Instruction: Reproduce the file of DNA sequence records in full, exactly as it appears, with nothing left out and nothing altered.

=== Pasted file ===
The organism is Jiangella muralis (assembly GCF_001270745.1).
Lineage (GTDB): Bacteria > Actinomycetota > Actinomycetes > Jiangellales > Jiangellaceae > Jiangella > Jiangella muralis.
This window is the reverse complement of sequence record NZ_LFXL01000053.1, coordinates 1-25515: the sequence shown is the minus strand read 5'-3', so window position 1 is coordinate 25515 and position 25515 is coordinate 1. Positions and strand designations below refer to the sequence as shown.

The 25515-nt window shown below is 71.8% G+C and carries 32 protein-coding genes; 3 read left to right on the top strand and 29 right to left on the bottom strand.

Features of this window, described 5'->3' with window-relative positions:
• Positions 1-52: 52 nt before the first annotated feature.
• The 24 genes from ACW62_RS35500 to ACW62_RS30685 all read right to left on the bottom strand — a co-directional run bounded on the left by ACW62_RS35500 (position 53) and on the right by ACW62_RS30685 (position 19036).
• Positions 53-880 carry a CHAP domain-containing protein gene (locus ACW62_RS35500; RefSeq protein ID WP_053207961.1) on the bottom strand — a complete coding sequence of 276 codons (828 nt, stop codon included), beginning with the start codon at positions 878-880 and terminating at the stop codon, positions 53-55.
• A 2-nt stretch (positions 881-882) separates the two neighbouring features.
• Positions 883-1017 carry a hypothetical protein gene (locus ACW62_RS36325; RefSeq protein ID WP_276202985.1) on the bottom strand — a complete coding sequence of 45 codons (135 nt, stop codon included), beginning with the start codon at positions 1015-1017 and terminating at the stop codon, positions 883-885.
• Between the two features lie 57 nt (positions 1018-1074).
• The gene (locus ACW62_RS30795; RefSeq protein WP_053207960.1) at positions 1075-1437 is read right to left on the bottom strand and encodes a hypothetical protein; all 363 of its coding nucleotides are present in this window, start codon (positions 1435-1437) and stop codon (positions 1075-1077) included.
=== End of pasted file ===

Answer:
The organism is Jiangella muralis (assembly GCF_001270745.1).
Lineage (GTDB): Bacteria > Actinomycetota > Actinomycetes > Jiangellales > Jiangellaceae > Jiangella > Jiangella muralis.
This window is the reverse complement of sequence record NZ_LFXL01000053.1, coordinates 1-25515: the sequence shown is the minus strand read 5'-3', so window position 1 is coordinate 25515 and position 25515 is coordinate 1. Positions and strand designations below refer to the sequence as shown.

The 25515-nt window shown below is 71.8% G+C and carries 32 protein-coding genes; 3 read left to right on the top strand and 29 right to left on the bottom strand.

Features of this window, described 5'->3' with window-relative positions:
• Positions 1-52: 52 nt before the first annotated feature.
• The 24 genes from ACW62_RS35500 to ACW62_RS30685 all read right to left on the bottom strand — a co-directional run bounded on the left by ACW62_RS35500 (position 53) and on the right by ACW62_RS30685 (position 19036).
• Positions 53-880 carry a CHAP domain-containing protein gene (locus ACW62_RS35500; RefSeq protein ID WP_053207961.1) on the bottom strand — a complete coding sequence of 276 codons (828 nt, stop codon included), beginning with the start codon at positions 878-880 and terminating at the stop codon, positions 53-55.
• A 2-nt stretch (positions 881-882) separates the two neighbouring features.
• Positions 883-1017 carry a hypothetical protein gene (locus ACW62_RS36325; RefSeq protein ID WP_276202985.1) on the bottom strand — a complete coding sequence of 45 codons (135 nt, stop codon included), beginning with the start codon at positions 1015-1017 and terminating at the stop codon, positions 883-885.
• Between the two features lie 57 nt (positions 1018-1074).
• The gene (locus ACW62_RS30795; RefSeq protein WP_053207960.1) at positions 1075-1437 is read right to left on the bottom strand and encodes a hypothetical protein; all 363 of its coding nucleotides are present in this window, start codon (positions 1435-1437) and stop codon (positions 1075-1077) included.